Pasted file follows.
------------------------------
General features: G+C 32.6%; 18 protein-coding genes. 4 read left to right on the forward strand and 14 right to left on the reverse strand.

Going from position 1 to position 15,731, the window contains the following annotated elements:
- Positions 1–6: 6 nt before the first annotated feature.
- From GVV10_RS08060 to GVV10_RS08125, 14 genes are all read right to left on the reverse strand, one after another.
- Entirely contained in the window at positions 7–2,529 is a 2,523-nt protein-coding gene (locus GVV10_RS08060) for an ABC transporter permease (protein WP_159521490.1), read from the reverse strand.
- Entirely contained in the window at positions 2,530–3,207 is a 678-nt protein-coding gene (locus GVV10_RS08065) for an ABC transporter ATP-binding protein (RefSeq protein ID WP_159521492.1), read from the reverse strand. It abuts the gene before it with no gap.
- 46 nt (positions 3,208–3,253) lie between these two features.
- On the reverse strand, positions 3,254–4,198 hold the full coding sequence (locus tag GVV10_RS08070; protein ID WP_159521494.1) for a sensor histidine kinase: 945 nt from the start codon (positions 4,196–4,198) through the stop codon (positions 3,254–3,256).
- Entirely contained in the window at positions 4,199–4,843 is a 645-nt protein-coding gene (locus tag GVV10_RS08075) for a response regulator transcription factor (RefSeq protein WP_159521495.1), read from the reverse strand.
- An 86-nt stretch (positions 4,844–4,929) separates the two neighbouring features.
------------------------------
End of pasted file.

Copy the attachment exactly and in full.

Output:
General features: G+C 32.6%; 18 protein-coding genes. 4 read left to right on the forward strand and 14 right to left on the reverse strand.

Going from position 1 to position 15,731, the window contains the following annotated elements:
- Positions 1–6: 6 nt before the first annotated feature.
- From GVV10_RS08060 to GVV10_RS08125, 14 genes are all read right to left on the reverse strand, one after another.
- Entirely contained in the window at positions 7–2,529 is a 2,523-nt protein-coding gene (locus GVV10_RS08060) for an ABC transporter permease (protein WP_159521490.1), read from the reverse strand.
- Entirely contained in the window at positions 2,530–3,207 is a 678-nt protein-coding gene (locus GVV10_RS08065) for an ABC transporter ATP-binding protein (RefSeq protein ID WP_159521492.1), read from the reverse strand. It abuts the gene before it with no gap.
- 46 nt (positions 3,208–3,253) lie between these two features.
- On the reverse strand, positions 3,254–4,198 hold the full coding sequence (locus tag GVV10_RS08070; protein ID WP_159521494.1) for a sensor histidine kinase: 945 nt from the start codon (positions 4,196–4,198) through the stop codon (positions 3,254–3,256).
- Entirely contained in the window at positions 4,199–4,843 is a 645-nt protein-coding gene (locus tag GVV10_RS08075) for a response regulator transcription factor (RefSeq protein WP_159521495.1), read from the reverse strand.
- An 86-nt stretch (positions 4,844–4,929) separates the two neighbouring features.